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The impact of health care reform on group practice.

Change in the health care industry had already begun to accelerate by the start of this decade, particularly with respect to the way that health care is financed, organized, and provided. In 1982, only 10 million people were enrolled in HMOs; by 1994, the number had risen to 50 million. Another 45-50 million were in some type of managed care plan. Last year's HMO enrollment growth was the largest since 1987. The Group Health Association of America projects that HMO membership nationwide will reach 100 million by the end of the decade.[3]

Networks of medical providers have been emerging everywhere. Consolidations of hospitals, physician practices, medical groups, and other health-related companies have been occurring throughout the industry. Hospitals have begun to experience the impact of declining bed usage. Between 1971 and 1990, there was a reduction in the number of hospital beds from 1.7 million to 1.2 million. Despite this decline, the average hospital occupancy rate today is less than 66 percent. This means that there 440,000 unoccupied beds on any given day, and $22 billion in wasted health care dollars annually.[4] Faced with further declines in inpatient bed usage due to managed care, hospitals are merging with one another, closing down underutilized programs and services, or closing their doors.

New methods of paying for medical care have been spreading rapidly across the marketplace. The diagnosis-related group (DRG) system for hospitals and the resource-based relative value scale (RBRVS) for physicians were the new payment methods of the 1980s, but they are being replaced rapidly by capitation and other forms of prepayment (e.g., package prices). Medical providers are being asked to work within fixed budgets and to share financial risk.

The term that most aptly describes the changes in the private health delivery and insurance sectors is system integration. Fully integrated health care systems are emerging across the country.[5,6] The essence of these health systems is that they combine the financing and the delivery of care. Those who insure, accept the financial risks, and administer payments work together through contracts, partnerships, or other arrangements with those who deliver care. The efforts have been initiated most often by health insurers or managed care companies, but increasingly hospitals, and even physicians, are taking the lead.

Reform Directions

Although President Clinton endorses the concept of managed competition, his version of what it means differs from that articulated by others. The Clinton Plan was prepared with broad input from many individuals, some with very divergent views. Therefore, it is not surprising that it contains aspects that will satisfy conservative Democrats who favor market-based reform as well as aspects that will appease liberal Democrats who favor a government-controlled, single-payer approach. Proponents of true managed competition, such as Rep. Jim Cooper (D-Tenn.), believe that the Clinton Plan is far too heavy with government regulation and mandates and leans toward government control of the system. Cooper, and a growing, bipartisan group of House members, espouse an approach that would focus on market-based reforms and universal access to affordable coverage, but not mandated coverage by all employers. The Cooper plan was recently endorsed by the U.S. Chamber of Commerce and the Business Roundtable and appears to be gaining support.[7]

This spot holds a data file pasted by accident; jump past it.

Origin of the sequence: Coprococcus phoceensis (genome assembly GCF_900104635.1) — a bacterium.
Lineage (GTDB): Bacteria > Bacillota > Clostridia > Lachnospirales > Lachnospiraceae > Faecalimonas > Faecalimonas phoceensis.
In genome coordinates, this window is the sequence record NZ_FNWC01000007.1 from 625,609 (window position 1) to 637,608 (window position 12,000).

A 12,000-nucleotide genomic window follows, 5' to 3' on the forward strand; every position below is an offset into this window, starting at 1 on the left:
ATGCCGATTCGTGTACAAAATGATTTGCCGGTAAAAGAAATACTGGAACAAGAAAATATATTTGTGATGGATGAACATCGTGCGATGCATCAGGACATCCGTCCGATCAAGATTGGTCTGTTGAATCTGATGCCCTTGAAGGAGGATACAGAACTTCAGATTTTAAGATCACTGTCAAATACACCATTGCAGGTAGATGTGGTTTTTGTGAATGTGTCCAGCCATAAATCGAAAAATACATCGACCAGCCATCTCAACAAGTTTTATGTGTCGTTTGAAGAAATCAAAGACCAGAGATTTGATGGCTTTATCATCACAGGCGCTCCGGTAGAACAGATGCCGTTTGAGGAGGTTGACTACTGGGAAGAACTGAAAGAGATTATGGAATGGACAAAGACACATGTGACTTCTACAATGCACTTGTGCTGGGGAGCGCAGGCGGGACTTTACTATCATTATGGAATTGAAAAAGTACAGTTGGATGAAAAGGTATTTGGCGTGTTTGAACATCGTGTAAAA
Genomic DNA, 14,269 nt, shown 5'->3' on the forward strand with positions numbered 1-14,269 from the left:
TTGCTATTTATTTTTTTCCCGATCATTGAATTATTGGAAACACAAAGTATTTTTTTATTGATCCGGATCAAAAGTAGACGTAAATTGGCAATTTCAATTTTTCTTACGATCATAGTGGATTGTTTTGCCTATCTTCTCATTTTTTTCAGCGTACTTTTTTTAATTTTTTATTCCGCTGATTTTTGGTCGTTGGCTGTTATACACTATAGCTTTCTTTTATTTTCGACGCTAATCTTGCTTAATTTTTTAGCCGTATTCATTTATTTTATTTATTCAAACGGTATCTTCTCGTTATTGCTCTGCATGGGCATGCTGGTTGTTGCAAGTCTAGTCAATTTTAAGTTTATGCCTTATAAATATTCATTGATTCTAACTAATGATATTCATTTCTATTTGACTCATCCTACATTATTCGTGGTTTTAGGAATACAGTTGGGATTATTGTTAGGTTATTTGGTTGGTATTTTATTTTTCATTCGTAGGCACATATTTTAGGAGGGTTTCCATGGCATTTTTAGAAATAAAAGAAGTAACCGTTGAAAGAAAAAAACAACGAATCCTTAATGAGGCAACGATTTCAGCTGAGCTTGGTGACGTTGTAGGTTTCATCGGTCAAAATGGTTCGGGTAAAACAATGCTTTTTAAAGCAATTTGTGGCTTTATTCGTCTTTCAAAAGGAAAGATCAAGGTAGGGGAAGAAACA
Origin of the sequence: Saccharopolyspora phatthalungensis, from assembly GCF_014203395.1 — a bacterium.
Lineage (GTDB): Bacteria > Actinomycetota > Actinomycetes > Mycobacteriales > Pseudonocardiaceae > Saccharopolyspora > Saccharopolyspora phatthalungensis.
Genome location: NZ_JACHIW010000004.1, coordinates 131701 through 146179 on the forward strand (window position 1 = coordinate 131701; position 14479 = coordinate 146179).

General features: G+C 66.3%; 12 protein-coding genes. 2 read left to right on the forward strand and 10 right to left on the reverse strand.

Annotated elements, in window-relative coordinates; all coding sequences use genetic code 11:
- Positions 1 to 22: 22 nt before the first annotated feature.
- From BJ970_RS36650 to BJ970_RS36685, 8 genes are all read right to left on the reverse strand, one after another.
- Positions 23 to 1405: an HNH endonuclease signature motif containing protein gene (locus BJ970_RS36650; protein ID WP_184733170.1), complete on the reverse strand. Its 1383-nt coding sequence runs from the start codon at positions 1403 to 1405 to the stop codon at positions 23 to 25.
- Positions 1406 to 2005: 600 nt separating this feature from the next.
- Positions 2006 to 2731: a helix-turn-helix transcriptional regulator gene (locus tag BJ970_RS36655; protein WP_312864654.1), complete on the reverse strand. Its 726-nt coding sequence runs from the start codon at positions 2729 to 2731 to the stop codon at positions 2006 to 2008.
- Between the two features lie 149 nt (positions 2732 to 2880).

In the final analysis, however, the views of Democrats and Republicans will need to be melded. Because Republicans favor less government intrusion in the health care market-place, we should expect a final product that has much less regulation and government control than what the President has proposed. It is a fair bet that the following elements will probably survive the bureaucratic fights.

* Voluntary health insurance purchasing chasing cooperatives (HIPCs), with enrollment limited to small employers.

* Accountable health plans (AHPs).

* A comprehensive standard benefits package.

* Open enrollment in health plans.

* Individual choice of health plans.

* Requirements for health plans to monitor and make public certain quality measures.

* Some version of a modified community rating.

* Portability and guaranteed issue of insurance coverage.

* Restructuring of Medicaid to allow states to "fold in" beneficiaries to HIPCS.

* Recommendations to reduce paperwork and increase electronic data interchange.

* Recommendations to reduce liability concerns and defensive medical practice.

* Additional funding for technology assessment and practice guideline development.

* New taxes on tobacco to support financing of newly covered individuals.

* Certain measures to provide states the flexibility to pursue and implement their own versions of reform.

Elements that are not predictable at this time include.

* Whether there will be a proposal to limit the tax deductibility of employer-based health insurance coverage.

* Whether there will be some element of an employer mandate.

* The "phase-in" period for universal coverage if it does get included.